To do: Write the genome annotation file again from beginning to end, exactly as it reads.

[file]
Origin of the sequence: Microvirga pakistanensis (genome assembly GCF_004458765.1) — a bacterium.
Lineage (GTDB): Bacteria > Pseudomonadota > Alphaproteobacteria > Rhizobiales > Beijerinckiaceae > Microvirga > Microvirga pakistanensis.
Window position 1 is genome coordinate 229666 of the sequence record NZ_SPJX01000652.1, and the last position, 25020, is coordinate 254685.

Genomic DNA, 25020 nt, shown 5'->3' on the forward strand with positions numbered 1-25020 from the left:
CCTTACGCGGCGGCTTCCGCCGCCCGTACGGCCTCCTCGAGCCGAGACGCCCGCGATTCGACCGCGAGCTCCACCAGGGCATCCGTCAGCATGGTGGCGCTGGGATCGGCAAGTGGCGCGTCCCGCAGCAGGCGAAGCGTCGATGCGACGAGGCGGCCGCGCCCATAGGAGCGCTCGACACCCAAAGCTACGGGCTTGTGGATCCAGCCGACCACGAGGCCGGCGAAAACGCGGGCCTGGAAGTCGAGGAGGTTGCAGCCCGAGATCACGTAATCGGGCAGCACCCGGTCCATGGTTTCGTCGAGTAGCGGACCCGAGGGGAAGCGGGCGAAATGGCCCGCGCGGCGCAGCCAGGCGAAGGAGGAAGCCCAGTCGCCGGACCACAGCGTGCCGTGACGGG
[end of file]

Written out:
Origin of the sequence: Microvirga pakistanensis (genome assembly GCF_004458765.1) — a bacterium.
Lineage (GTDB): Bacteria > Pseudomonadota > Alphaproteobacteria > Rhizobiales > Beijerinckiaceae > Microvirga > Microvirga pakistanensis.
Window position 1 is genome coordinate 229666 of the sequence record NZ_SPJX01000652.1, and the last position, 25020, is coordinate 254685.

Genomic DNA, 25020 nt, shown 5'->3' on the forward strand with positions numbered 1-25020 from the left:
CCTTACGCGGCGGCTTCCGCCGCCCGTACGGCCTCCTCGAGCCGAGACGCCCGCGATTCGACCGCGAGCTCCACCAGGGCATCCGTCAGCATGGTGGCGCTGGGATCGGCAAGTGGCGCGTCCCGCAGCAGGCGAAGCGTCGATGCGACGAGGCGGCCGCGCCCATAGGAGCGCTCGACACCCAAAGCTACGGGCTTGTGGATCCAGCCGACCACGAGGCCGGCGAAAACGCGGGCCTGGAAGTCGAGGAGGTTGCAGCCCGAGATCACGTAATCGGGCAGCACCCGGTCCATGGTTTCGTCGAGTAGCGGACCCGAGGGGAAGCGGGCGAAATGGCCCGCGCGGCGCAGCCAGGCGAAGGAGGAAGCCCAGTCGCCGGACCACAGCGTGCCGTGACGGG